"I'm pregnant," she said. "Greg wants me to get an abortion." I told her what she already knew. It was a person in there—different heartbeat, different DNA, different soul. She knew. That's when she dropped the bomb. "When we moved to New York City, I got pregnant. Greg forced me to get an abortion."
I repeated the Gospel to her. The blood of the Savior covers all sin, small or big—even abortion. She knew that too. She had become a Christian back in September.
Rachel had never shown much spiritual interest until the previous summer. We had gathered at my aunt's house on a hot August day. We cooled off in the pool, ate, and began to talk and play games. I was collecting hotels on the green properties when I heard them shouting for my nephew. A shriek came from near the pool where he was face down, floating in the water. I had gone through CPR classes ten different times. God used me to save her son's life. Rachel was thankful and spiritually open for the first time. She began to attend church and soon after received Christ into her life.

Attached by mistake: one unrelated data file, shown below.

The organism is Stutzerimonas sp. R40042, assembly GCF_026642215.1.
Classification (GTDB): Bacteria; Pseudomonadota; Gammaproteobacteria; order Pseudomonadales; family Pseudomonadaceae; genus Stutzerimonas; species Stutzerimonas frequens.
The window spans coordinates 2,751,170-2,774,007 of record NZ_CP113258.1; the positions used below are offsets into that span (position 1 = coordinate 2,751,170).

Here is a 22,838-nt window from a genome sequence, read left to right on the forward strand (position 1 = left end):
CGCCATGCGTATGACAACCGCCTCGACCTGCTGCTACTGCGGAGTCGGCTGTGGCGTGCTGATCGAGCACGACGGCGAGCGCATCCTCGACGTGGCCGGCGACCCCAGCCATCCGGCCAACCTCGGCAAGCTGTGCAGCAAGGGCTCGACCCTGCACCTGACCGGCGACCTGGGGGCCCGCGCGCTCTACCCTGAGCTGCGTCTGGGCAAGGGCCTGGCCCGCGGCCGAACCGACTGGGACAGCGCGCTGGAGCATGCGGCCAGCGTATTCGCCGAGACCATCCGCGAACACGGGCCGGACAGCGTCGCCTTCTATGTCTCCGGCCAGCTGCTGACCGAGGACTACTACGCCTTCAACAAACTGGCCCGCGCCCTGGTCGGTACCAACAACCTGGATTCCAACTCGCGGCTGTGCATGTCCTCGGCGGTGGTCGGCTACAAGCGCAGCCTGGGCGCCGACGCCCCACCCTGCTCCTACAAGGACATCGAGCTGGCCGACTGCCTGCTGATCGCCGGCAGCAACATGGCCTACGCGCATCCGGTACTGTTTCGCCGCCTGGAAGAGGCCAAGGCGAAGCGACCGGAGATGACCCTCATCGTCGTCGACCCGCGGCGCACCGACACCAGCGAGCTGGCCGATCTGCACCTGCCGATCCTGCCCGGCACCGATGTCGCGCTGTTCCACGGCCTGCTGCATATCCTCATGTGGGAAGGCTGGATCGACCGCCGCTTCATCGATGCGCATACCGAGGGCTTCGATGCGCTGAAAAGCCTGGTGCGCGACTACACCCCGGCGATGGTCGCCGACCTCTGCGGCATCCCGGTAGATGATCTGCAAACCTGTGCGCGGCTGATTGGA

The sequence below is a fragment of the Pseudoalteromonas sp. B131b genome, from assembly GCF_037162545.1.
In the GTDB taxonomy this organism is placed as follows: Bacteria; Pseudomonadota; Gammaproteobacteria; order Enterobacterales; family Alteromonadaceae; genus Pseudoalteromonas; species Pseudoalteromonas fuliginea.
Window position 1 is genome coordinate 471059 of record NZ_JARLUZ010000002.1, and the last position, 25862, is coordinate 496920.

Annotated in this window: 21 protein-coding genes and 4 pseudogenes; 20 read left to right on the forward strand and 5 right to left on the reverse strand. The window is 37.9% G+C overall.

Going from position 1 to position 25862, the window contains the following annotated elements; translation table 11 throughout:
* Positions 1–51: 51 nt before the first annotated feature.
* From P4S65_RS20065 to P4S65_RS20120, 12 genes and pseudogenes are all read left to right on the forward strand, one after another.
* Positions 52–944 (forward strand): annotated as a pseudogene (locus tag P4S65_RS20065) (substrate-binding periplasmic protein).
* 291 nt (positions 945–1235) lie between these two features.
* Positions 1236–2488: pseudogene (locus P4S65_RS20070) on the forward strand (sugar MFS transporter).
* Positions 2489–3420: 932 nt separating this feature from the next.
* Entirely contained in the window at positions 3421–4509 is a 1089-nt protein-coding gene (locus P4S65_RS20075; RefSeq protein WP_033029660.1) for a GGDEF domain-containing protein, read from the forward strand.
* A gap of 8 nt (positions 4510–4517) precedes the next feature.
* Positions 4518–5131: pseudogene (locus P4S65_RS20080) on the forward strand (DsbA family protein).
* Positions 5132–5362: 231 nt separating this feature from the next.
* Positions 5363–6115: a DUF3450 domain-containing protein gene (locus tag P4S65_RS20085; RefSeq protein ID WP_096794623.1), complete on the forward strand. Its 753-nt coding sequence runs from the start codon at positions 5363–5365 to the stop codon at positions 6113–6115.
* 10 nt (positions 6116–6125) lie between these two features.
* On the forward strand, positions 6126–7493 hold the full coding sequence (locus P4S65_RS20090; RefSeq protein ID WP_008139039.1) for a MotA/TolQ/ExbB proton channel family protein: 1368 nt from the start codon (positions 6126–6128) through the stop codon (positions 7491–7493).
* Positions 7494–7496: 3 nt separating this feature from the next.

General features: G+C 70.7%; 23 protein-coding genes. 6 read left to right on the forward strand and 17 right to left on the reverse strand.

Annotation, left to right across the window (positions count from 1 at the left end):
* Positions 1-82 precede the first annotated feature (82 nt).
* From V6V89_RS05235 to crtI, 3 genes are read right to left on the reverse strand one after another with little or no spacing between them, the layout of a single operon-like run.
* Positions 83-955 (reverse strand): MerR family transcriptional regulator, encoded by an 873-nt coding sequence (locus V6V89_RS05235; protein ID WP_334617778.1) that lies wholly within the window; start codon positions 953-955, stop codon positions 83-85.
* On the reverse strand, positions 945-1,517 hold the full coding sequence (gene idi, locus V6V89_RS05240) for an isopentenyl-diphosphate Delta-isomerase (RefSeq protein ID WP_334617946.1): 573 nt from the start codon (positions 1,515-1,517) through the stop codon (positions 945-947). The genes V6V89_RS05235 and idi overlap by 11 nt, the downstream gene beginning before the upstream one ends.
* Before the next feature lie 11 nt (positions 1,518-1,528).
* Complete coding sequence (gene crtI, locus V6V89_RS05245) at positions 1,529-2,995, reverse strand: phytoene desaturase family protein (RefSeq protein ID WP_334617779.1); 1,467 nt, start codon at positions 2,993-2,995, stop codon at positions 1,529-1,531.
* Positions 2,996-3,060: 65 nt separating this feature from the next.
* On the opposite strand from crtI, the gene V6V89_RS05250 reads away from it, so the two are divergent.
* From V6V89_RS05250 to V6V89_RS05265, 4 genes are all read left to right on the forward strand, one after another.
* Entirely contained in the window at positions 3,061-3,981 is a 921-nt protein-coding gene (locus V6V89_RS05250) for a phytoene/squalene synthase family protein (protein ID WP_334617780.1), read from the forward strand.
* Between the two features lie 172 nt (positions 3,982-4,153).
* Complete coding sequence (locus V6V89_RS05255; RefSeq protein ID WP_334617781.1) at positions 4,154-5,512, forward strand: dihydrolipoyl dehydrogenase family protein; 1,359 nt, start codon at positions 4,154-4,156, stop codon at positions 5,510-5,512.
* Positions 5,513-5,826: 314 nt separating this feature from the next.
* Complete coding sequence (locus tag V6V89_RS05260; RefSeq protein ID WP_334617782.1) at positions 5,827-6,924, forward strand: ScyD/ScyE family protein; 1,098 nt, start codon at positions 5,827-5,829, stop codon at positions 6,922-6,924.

Greg was not thrilled about her new faith, and he certainly wasn't happy about her decision to keep the baby. He cornered me the next day. "You don't know what you're talking about. I came home from work Friday and found her in the bathroom biting a washcloth and bawling her eyes out. The kids are driving her crazy. She can't handle one more."
She could and did. Strangely enough, the boy became Greg's shadow. They took weekend trips to the St. Lawrence River when the fly fishing bug bit Greg. His son followed him hunting, too young for a gun, but content to be near the man. It must have irked Greg once in a while, knowing that I had saved two of his children's lives. He wouldn't have acknowledged it, but he knew.
Twenty years into the marriage the welder with an accountant's mind should have seen that the numbers were finally adding up. The kids were growing up to be smart and capable. Number two son was a straight-A student. Number one son, Jack, was a crack shot and a great hunter. His daughter was beautiful and loved her dad very much. The last boy seemed to be his favorite.